Agudath Israel of America is applauding congressional passage of a bipartisan budget bill that enables and enhances the eligibility of houses of worship and religious schools in regard to FEMA-administered disaster aid. Agudath Israel has been one of a small number of groups that have, for over five years, been in the forefront of this legislative effort and played a key role in this change.
“This is a profoundly important step forward for equal treatment of religious institutions,” said Rabbi Abba Cohen, Agudath Israel’s Vice President for Federal Affairs and Washington Director. “With this change, they will no longer be unfairly treated as ‘second class citizens’ in regard to disaster relief aid. Ultimately, the beneficiaries will be the communities they serve.”
Under FEMA policy existing at the time, houses of worship were denied disaster relief in the aftermath of Hurricane Sandy and other natural disasters, including, most recently, Hurricanes Harvey and Irma. Despite considerable advocacy by religious groups who argued that the policy distinguishing houses of worship from other nonprofits was discriminatory, FEMA maintained that houses of worship were not explicitly included in the federal program and were, per se, ineligible to receive the aid.
But after President Donald Trump expressed to Congress his view that houses of worship should be considered eligible to receive disaster relief, FEMA announced last month that, based on a recent Supreme Court ruling, it was revising its policy and would begin accepting their aid applications. Nevertheless, congressional supporters and groups active on the issue agreed that legislation was still necessary, so that the new FEMA policy would be enshrined in law and not be revoked or revised by future administrations.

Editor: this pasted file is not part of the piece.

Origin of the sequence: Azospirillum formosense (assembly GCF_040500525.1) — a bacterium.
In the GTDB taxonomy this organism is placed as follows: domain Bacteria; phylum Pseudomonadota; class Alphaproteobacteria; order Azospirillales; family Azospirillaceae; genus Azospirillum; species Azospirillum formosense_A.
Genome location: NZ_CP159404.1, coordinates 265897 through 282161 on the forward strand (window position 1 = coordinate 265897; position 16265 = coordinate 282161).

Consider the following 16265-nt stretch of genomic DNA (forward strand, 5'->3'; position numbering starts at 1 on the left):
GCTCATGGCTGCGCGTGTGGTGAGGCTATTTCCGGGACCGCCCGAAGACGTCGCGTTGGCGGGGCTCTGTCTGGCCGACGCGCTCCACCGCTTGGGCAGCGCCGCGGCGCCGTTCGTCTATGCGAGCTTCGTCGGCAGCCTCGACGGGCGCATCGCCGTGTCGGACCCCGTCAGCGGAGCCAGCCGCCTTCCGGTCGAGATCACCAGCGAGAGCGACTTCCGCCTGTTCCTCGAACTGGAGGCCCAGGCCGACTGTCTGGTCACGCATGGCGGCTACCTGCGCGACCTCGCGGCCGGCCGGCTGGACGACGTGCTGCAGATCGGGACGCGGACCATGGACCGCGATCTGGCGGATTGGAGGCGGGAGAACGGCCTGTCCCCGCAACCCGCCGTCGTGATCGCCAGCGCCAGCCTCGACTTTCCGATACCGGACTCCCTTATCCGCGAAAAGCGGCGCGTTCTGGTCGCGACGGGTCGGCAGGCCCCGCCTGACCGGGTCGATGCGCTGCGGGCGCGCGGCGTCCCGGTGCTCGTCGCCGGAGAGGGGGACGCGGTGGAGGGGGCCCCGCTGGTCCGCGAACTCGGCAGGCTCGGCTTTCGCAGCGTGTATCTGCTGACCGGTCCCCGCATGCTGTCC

Furthermore, while FEMA changed its policy in regard to houses of worship, it left intact the ineligibility of schools that were of a “religious character” or “of primary religious use.” This concern grew when FEMA indicated that the existing legislative proposal would not be enough to address the religious-schools issue. “Though some Jewish schools have survived this test and have received FEMA aid, there is no question that many of our institutions – including yeshivos gedolos on the higher education level, as well as a growing percentage of elementary and secondary yeshiva day schools – might not be deemed eligible for disaster relief.”
“After working with Jewish schools for over two decades on FEMA-related problems, I knew we couldn’t let it stand,” Rabbi Cohen added. “It is vitally important, whether in this or other programs, that they equally and consistently receive the full benefit and protection of our laws.”
In the month leading up to passage, Agudath Israel worked intensively with the White House, FEMA, congressional sponsors and other religious-school advocates, in bringing the problem to their attention, clarifying issues, answering questions and suggesting legislative approaches and language. In the end, Congress passed legislation that explicitly removed the respective restrictions on both houses of worship and religious schools..
“We owe enormous thanks to the Vice President’s Office, the White House Counsel’s Office and FEMA, as well as to Reps. Chris Smith (R-NJ) and Grace Meng (D-NY), and to Senators Roy Blunt (R-MO), Claire McCaskill (D-MO), John Cornyn (R-TX) and James Lankford (R-OK).”